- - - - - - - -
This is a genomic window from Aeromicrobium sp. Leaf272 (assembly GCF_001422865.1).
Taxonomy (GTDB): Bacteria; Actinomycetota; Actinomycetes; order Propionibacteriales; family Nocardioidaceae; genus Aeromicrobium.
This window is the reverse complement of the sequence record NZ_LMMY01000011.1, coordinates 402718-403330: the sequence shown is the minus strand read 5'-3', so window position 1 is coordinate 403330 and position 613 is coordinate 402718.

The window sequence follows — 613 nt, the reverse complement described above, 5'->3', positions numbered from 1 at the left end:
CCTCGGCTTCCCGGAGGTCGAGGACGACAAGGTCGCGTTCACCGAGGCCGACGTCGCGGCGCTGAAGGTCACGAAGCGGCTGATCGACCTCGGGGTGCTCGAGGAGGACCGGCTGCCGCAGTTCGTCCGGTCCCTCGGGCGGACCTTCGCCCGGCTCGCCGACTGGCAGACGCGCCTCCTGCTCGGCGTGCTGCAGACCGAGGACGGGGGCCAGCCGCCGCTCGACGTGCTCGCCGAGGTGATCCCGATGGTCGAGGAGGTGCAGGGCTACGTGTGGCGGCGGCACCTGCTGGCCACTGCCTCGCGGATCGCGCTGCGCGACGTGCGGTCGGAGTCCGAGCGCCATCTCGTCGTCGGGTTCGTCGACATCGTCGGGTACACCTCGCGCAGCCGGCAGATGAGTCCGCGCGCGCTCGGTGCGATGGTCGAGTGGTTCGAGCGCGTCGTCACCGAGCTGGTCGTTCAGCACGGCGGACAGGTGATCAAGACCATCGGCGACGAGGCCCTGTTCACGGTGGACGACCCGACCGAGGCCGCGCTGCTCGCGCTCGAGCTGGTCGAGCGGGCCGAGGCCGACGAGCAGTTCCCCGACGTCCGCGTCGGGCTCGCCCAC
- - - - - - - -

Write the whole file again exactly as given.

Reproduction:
This is a genomic window from Aeromicrobium sp. Leaf272 (assembly GCF_001422865.1).
Taxonomy (GTDB): Bacteria; Actinomycetota; Actinomycetes; order Propionibacteriales; family Nocardioidaceae; genus Aeromicrobium.
This window is the reverse complement of the sequence record NZ_LMMY01000011.1, coordinates 402718-403330: the sequence shown is the minus strand read 5'-3', so window position 1 is coordinate 403330 and position 613 is coordinate 402718.

The window sequence follows — 613 nt, the reverse complement described above, 5'->3', positions numbered from 1 at the left end:
CCTCGGCTTCCCGGAGGTCGAGGACGACAAGGTCGCGTTCACCGAGGCCGACGTCGCGGCGCTGAAGGTCACGAAGCGGCTGATCGACCTCGGGGTGCTCGAGGAGGACCGGCTGCCGCAGTTCGTCCGGTCCCTCGGGCGGACCTTCGCCCGGCTCGCCGACTGGCAGACGCGCCTCCTGCTCGGCGTGCTGCAGACCGAGGACGGGGGCCAGCCGCCGCTCGACGTGCTCGCCGAGGTGATCCCGATGGTCGAGGAGGTGCAGGGCTACGTGTGGCGGCGGCACCTGCTGGCCACTGCCTCGCGGATCGCGCTGCGCGACGTGCGGTCGGAGTCCGAGCGCCATCTCGTCGTCGGGTTCGTCGACATCGTCGGGTACACCTCGCGCAGCCGGCAGATGAGTCCGCGCGCGCTCGGTGCGATGGTCGAGTGGTTCGAGCGCGTCGTCACCGAGCTGGTCGTTCAGCACGGCGGACAGGTGATCAAGACCATCGGCGACGAGGCCCTGTTCACGGTGGACGACCCGACCGAGGCCGCGCTGCTCGCGCTCGAGCTGGTCGAGCGGGCCGAGGCCGACGAGCAGTTCCCCGACGTCCGCGTCGGGCTCGCCCAC